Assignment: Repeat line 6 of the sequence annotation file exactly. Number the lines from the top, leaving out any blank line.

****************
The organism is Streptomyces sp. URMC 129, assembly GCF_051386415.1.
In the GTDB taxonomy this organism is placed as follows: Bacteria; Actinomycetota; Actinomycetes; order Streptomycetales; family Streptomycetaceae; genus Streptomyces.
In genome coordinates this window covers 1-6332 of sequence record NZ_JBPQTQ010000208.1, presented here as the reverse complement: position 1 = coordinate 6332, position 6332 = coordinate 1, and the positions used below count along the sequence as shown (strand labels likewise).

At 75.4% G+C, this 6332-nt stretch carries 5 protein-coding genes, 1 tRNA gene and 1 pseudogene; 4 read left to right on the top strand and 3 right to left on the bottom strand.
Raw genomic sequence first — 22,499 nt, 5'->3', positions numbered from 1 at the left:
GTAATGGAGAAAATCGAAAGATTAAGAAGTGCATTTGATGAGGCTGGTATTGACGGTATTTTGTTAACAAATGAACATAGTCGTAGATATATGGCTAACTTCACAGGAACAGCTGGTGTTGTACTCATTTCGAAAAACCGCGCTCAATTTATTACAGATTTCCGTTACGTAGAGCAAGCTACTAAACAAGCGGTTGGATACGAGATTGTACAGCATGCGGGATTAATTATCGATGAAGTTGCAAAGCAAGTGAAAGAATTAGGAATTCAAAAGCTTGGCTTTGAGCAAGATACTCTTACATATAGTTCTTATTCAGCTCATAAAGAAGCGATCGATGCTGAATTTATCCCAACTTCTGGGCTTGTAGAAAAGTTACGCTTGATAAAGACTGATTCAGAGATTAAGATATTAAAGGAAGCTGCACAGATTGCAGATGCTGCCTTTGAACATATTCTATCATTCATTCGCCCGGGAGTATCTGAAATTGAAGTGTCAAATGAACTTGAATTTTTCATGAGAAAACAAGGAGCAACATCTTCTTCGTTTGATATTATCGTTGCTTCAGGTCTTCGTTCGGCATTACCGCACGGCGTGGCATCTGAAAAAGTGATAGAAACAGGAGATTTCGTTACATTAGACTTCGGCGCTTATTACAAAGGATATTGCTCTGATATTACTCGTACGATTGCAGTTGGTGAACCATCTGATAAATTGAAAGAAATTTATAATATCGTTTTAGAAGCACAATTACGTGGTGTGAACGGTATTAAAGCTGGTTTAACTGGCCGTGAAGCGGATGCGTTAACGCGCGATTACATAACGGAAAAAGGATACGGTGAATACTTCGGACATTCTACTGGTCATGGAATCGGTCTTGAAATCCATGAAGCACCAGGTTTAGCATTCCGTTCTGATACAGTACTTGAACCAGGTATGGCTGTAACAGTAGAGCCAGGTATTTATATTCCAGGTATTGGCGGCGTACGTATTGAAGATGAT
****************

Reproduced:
GTAATGGAGAAAATCGAAAGATTAAGAAGTGCATTTGATGAGGCTGGTATTGACGGTATTTTGTTAACAAATGAACATAGTCGTAGATATATGGCTAACTTCACAGGAACAGCTGGTGTTGTACTCATTTCGAAAAACCGCGCTCAATTTATTACAGATTTCCGTTACGTAGAGCAAGCTACTAAACAAGCGGTTGGATACGAGATTGTACAGCATGCGGGATTAATTATCGATGAAGTTGCAAAGCAAGTGAAAGAATTAGGAATTCAAAAGCTTGGCTTTGAGCAAGATACTCTTACATATAGTTCTTATTCAGCTCATAAAGAAGCGATCGATGCTGAATTTATCCCAACTTCTGGGCTTGTAGAAAAGTTACGCTTGATAAAGACTGATTCAGAGATTAAGATATTAAAGGAAGCTGCACAGATTGCAGATGCTGCCTTTGAACATATTCTATCATTCATTCGCCCGGGAGTATCTGAAATTGAAGTGTCAAATGAACTTGAATTTTTCATGAGAAAACAAGGAGCAACATCTTCTTCGTTTGATATTATCGTTGCTTCAGGTCTTCGTTCGGCATTACCGCACGGCGTGGCATCTGAAAAAGTGATAGAAACAGGAGATTTCGTTACATTAGACTTCGGCGCTTATTACAAAGGATATTGCTCTGATATTACTCGTACGATTGCAGTTGGTGAACCATCTGATAAATTGAAAGAAATTTATAATATCGTTTTAGAAGCACAATTACGTGGTGTGAACGGTATTAAAGCTGGTTTAACTGGCCGTGAAGCGGATGCGTTAACGCGCGATTACATAACGGAAAAAGGATACGGTGAATACTTCGGACATTCTACTGGTCATGGAATCGGTCTTGAAATCCATGAAGCACCAGGTTTAGCATTCCGTTCTGATACAGTACTTGAACCAGGTATGGCTGTAACAGTAGAGCCAGGTATTTATATTCCAGGTATTGGCGGCGTACGTATTGAAGATGAT